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You expect great, fresh meats from a place with a name like the Lebanese Butcher. You expect reasonable prices and generous portions from a small, tidy restaurant with only nine tables. What you don’t expect, necessarily, is to be greeted by a server wearing a starched white shirt and a black bow tie.

“Good evening. Welcome, welcome,” he says, directing you to a table with all the smooth efficiency of the maitre d’ at a fat-cat steakhouse.

A minute later, he returns with menus. He bows slightly. “We are not a fancy place,” he says, lifting his finger for emphasis and pausing. “But we have the best food.”

His name is Abel, and your instinct—cynical urbanite that you are—is to look askance at such courtesy and charm in such a utilitarian, hole-in-the-wall setting. You doubt his promises. But life is short, and pleasures are never to be sneered at, however odd or unexpected they may be.

One night I ask about a lamb shish kebab. Abel waves me off. I like a waiter who knows how to take charge. “Very good. But tonight we have a special. Cornish hen. On the grill. Excellent.” Again the raised finger. “Trust me. You don’t like it, I take it back and bring you the kebab.”

No need. The hens, cooked over charcoal, are terrific, smoky and almost cinnamony; they’re kept company by an enormous mound of saffron rice studded with pistachios and blanched almonds, a blistered half-onion, and an array of pickled vegetables.

Another night I request a cup of tea. “You like mint?” Abel smiles the smile of a man about to spring a surprise. A few minutes later, he emerges from the kitchen with a long-handled pot. “I made this myself. Like we do in Morocco.”

It’s a soothing brew, sweet and minty, a balm against the whipping cold outside. And Abel keeps it coming. “Relax, relax. Enjoy.” By my third cup, he has brought out a selection of baklava, including a delicious version with roasted pistachios. Gratis.

I don’t know if it’s because the cafe has been mostly empty on each of my visits, or because Abel, who presides over the place as if it were his own, is possessed of an enormous gift for putting people at ease, but every time I’ve eaten here I’ve felt as though I were somewhere that had many more resources at its disposal to put into pampering its customers.

Somewhere that wasn’t—let’s face it—a meat market.

The year-old cafe is an extension of the butcher shop that owner Kheder Rababeh opened with his brother in 1988, when he was 19. All that separates the dining room from the market is a pair of saloon doors. Several times, my meals have been punctuated by the shrill whir of motorized blade sawing through bone.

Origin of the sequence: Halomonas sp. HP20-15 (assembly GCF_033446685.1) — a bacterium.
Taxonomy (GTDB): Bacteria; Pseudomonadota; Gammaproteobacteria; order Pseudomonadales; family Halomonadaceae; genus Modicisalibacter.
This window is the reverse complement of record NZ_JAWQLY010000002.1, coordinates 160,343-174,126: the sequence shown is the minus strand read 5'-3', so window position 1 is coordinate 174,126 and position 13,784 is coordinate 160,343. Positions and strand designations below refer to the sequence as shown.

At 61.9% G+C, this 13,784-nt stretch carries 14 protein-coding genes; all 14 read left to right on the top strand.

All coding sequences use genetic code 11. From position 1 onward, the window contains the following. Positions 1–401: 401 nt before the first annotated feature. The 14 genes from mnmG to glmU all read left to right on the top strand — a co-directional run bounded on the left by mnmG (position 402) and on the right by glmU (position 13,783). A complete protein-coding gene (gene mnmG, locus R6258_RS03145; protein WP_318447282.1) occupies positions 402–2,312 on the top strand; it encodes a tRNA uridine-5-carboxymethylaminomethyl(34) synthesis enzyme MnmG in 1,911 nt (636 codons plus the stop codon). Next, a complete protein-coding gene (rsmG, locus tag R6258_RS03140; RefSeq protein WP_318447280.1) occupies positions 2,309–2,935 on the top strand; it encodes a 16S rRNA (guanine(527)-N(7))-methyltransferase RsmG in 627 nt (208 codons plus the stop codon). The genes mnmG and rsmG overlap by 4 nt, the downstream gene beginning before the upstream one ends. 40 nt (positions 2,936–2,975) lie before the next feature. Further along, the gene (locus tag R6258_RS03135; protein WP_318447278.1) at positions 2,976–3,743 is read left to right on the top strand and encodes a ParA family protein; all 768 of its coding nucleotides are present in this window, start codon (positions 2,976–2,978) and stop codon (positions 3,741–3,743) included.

This is no place for the squeamish, to say nothing of the carniphobic. But for the rest of us, there are benefits to the arrangement, lots of them. Meals in the cafe are more generously portioned than they might otherwise be, and without a doubt fresher and cheaper—nothing on the menu costs more than $12. Rababeh serves only halal meats—butchered in accordance with Muslim law and widely reputed to be of superior quality. And because he also owns a slaughterhouse in Warrenton, Va., he’s his own middleman. The result? Meats that taste the way they should. (The butterflied veal I took home one night yielded a dish of surprising succulence, given that I seasoned it only with salt and pepper before roasting; the lamb was strong and gamy, with an almost grassy finish.)

The kitchen does these meats proud. Lamb, in particular, shines. Every preparation I’ve had, I’ve loved, whether it’s the lamb ouzi (soft, shreddable hunks of meat tucked into a sculpted mound of rice), the lightly charred lamb chops (served four to a plate), the scrumptious shawarma sandwich, the stuffed grape leaves (with ground lamb and rice), or the lamb fateh. With its tiny, crispy chips of fried pita poking out from beneath a wonderfully gloppy mess of yogurt, which itself conceals a layer of long-braised lamb chunks, the fateh looks like a plate of nachos, or a variation of trifle. It’s thrilling eating, owing to the juiciness of the lamb and the garlicky richness of the yogurt, the latter so thick you’re likely to be unintelligible should you attempt to talk in between bites.

As the quality of the yogurt proves, the kitchen pays attention to more than just meat, elevating many of the staples of Middle Eastern cooking above the ordinary. Pan-fried pine nuts add a toasty element to a velvety hummus. The version of tabouleh, heavy on the parsley, is fresher and sharper than I’ve seen in a while. Fattoush, that bready salad, has more crunch and more vinegary bite than you’ve been conditioned to expect elsewhere. And the baba ghanouj bears only a slight resemblance to the dish you’re accustomed to: It’s lush and bright, with a haunting smokiness that lingers long after you’ve eaten it. The biggest disappointment I’ve come across are the mass-produced rounds of pita, a clumsy partner for such light and fetching dips.

Food this good, and this cheap, is cause for celebration. I’ve never exited the Lebanese Butcher without a bag of leftovers, or without having to do a double take at the bill. Or, for that matter, without wondering where the time had gone. Abel saw to that.

Lebanese Butcher & Restaurant, 113 E. Annandale Road, Falls Church, (703) 241-2012.—Todd Kliman

Eatery tips? Food pursuits? Send suggestions to hungry@washcp.com. Or call (202) 332-2100, x322.